Dafuge & Data: Stats and Summary Season Three

Welcome back to Scarborough for our third season summary, and our very first in the Vanarama National. It’s always difficult to know what to expect after promotion, especially when it’s a little ahead of schedule. But we had pleased the Seagull God with the progress made, even if this season turned into a slog.

Recruitment Summary

With a promotion comes transfers. All free’s but they still count as transfers. With our wage budget going up to about 11k a week we were able to splash the cash in comparison to where we had been before. Still minnows in comparison to the teams around us but it meant we could get some depth for the team sorted out.

A lot were youth rejects with promise and very little in the way of stats history. It’ll be a while until we are crunching the numbers to work out who to buy. A lot of this involved hoping, praying, and leaving a chip offering on the altar. We tried to strengthen the wings with Davidson, McGuigan and Kwame coming in to give competition for Billam. I was hoping they would take over from the hard-working but limited looking left-winger.

In defence we got Hoey. I was drawn in by his height (6ft 5!) but it’s jumping reach that really matters (16). Adding more and more height and aerial presence to what was an already a pretty giant backline.

To compete with Simpson and Brennan from last season (who had been pretty solid) came in Debord, Mazlan and Hardarson. Debord was originally meant to be a potential winger but when he arrived he made it clear he hated playing on the left so it was into the box to box role he went. Hardarson just has an amazing name and made the get stuck in shouts much more fun. Mazlan looked like he would be good but not brilliant.

Upfront, after assessing the strikers last season, we brought in 6ft 6 Coburn. The hope was that he would be the natural TM that could reawaken the spirit of Kayode from season one.

At the end of the season (and the start, see below) the real stand out was Hoey. Everyone else was at best…meh.

The Blip & Way of The Warrior

From the last post you’ll be aware that we had a bit of a blip in form. Whilst we started well with 3 wins, a draw and a loss in our first-month form stuttered. We were continuously being pinned back and conceding to long shots. The old tactic wasn’t doing the job. So summoning the fighting spirit of the seagull, with some Klingon inspiration, we made a tactical change and manage to stop the slide.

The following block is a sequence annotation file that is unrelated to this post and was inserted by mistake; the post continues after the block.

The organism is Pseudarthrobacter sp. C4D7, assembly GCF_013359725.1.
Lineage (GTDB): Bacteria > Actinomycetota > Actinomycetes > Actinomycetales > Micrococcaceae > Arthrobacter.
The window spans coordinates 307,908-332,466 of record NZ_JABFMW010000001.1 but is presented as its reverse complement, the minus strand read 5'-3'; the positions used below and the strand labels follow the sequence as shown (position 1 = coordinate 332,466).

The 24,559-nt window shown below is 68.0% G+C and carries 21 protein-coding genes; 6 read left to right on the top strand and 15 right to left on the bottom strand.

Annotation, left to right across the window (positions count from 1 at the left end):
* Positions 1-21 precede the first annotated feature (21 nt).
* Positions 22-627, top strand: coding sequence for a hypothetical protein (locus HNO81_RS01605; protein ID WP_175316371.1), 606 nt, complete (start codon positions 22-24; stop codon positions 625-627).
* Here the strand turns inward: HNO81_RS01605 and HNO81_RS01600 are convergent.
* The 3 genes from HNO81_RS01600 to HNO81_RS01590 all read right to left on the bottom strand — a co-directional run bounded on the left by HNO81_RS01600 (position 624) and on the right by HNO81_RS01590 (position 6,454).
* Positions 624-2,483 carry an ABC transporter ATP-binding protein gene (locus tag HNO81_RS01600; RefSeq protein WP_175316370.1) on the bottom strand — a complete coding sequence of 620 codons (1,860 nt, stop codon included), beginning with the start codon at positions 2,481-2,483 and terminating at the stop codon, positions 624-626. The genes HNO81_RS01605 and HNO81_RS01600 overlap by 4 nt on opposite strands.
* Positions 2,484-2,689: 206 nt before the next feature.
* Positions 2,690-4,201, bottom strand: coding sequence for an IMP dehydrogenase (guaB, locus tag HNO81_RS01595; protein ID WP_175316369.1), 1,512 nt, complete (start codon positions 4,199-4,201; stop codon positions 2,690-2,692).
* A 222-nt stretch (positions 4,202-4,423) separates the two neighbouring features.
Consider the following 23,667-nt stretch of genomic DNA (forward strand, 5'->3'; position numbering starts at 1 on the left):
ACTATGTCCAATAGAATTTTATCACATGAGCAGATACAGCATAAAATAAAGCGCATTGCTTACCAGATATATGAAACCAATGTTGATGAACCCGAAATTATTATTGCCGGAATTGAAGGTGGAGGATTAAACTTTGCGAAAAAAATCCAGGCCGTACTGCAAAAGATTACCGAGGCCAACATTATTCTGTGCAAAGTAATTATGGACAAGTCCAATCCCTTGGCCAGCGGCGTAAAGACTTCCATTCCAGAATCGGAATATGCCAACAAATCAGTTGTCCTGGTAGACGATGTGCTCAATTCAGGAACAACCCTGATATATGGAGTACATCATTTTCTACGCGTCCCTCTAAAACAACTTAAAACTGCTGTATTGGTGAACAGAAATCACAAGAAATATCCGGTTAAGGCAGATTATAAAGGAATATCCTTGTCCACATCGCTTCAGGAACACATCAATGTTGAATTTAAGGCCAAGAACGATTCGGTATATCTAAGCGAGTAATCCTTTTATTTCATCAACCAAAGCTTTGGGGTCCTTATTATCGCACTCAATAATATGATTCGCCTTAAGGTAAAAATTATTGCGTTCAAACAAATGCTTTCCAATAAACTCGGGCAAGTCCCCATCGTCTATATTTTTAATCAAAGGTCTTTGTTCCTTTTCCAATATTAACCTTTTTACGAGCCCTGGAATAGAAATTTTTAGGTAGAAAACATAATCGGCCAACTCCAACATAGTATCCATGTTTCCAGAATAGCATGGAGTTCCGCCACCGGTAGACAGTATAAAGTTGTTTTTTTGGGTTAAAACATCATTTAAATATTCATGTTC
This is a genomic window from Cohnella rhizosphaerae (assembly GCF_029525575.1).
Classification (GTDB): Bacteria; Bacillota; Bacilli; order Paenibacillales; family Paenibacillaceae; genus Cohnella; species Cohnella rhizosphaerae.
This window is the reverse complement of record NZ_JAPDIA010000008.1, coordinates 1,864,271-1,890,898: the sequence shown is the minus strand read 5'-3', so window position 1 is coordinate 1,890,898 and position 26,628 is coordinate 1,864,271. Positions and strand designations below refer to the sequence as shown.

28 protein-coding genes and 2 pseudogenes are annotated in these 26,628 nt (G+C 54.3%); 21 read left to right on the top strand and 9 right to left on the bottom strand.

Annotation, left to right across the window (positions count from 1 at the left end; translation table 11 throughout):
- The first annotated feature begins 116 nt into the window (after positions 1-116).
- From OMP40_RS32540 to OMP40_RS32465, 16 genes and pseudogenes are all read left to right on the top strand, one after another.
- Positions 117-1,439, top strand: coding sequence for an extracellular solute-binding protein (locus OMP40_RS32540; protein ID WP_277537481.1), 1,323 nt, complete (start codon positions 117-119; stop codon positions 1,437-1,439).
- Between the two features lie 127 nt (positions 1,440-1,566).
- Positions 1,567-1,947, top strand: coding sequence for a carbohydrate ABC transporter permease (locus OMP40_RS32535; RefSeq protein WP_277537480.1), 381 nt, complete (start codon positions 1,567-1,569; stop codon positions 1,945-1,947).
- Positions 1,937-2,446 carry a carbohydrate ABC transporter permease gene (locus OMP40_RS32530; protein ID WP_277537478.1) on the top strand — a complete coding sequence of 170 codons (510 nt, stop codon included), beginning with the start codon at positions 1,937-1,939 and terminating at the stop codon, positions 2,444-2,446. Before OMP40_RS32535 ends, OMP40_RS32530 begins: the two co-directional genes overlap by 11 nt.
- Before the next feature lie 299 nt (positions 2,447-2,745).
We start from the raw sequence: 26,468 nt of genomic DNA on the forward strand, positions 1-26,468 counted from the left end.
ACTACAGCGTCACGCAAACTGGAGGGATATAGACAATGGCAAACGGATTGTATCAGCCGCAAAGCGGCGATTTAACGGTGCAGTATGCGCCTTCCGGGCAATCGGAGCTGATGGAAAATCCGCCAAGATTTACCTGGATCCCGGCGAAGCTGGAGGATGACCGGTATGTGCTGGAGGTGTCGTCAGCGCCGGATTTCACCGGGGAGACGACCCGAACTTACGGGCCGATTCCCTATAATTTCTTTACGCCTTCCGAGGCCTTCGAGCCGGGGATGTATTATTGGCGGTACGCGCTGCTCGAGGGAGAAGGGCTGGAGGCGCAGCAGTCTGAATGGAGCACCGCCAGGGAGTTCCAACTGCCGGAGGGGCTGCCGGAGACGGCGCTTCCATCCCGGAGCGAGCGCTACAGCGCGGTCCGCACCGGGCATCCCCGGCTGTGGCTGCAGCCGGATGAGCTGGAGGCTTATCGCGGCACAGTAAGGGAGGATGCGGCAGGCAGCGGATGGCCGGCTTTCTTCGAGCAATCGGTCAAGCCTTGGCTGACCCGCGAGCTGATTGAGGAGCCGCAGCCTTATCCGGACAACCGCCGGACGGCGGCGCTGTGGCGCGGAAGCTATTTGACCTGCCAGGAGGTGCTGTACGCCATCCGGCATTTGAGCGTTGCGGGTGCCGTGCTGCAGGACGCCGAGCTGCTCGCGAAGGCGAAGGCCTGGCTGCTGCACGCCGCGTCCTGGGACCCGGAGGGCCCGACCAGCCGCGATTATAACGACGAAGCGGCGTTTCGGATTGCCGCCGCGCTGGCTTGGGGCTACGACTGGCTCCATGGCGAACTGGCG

summary schedule

You can see the tactical info here, but as a brief spoiler next season we’ve tweaked the Way of the Warrior tactic even more.

End of Season Summary

The form picked up, we kicked on and managed to grab ourselves a deserved and not completely disappointing 12th place. Bottom of the top of the table if you’re into that kind of thing. 66 points meant we were well safe but the poor run of form had left us flirting with relegation at times. Beyond our brief dalliance in the playoffs during the first month we never really got near the top sides.

But context is key. It was our first season. And there were lots to be hopeful about. Such as Varian and Salisbury finding their scoring boots. Billam and Bright still owning the wings, and Hoey stepping up in defense. Mazlan and Hardarson also managed to make a good case for their inclusion next year.

And the stats summary? Well, we had a great conversion rate for our shots, 4% higher than the next best reflecting our strength in attack. Varian and Salisbury managed 48 goals together, and 14 assists. Both outscoring their xG (for the 2nd season running.

We crept nicely up the fouls table as well which is a key indicator for our tactics. But our keeper has some explaining to do, shipping almost 15 more goals than expected. McDonnell did at least set up 2 goals to offset this a little.

We massively over-performed on our xG, by about 24 goals. But in terms of the justice table, our 12th place at least seemed fair. So on balance next season didn’t look like we would be facing a complete overhaul to avoid regression to the mean, and ultimately relegation. Not bad for a team in 20th place when it comes to the wage budget.

Where’s the DNA?

I did say in the last summary that I would be looking to run a DNA test on the team. Using the KPI’s that indicate success for my team to work out which attributes are best. Which attributes predict success as defined by our long ball KPI’s.

The plan was the 3 seasons of solid long ball data would give us enough but with the change in tactic mid-season, it’s actually changed things. There’s no point me running the numbers as I would just find out what worked for the longball tactic of old not the Way of the Warrior, Crazy Gang inspired new tactic. The DNA would have to be sent back to the lab until we have a few more seasons yet. You can put the black lights away for the moment, the DNA will be coming.

What’s next?

We’ve survived, so now we need to consolidate. Financially we are stable but not rich. And by that I mean we are losing money but at a slow and steady rate. Keeping almost 25% under our wage budget has helped.

We still have recruitment issues. We need cover on the left and right still. Coburn despite playing like a TM should only managed a single goal, so upfront could benefit from some fresh blood. Jackson at LB is looking more and more out of his depth and the lack of cover for him is telling, even if he has reached record appearance numbers. And whilst our keeper McDonnell did okay he is leaking goals.

Next season I may need to splash some of the coppers reserved for the arcades to make a push for promotion. The longer we stay in the national the more likely someone will try and lure stars like Varian away. The next post is likely another season summary as I’m making progress in the save. And the stats I need for my next analysis are gradually collecting.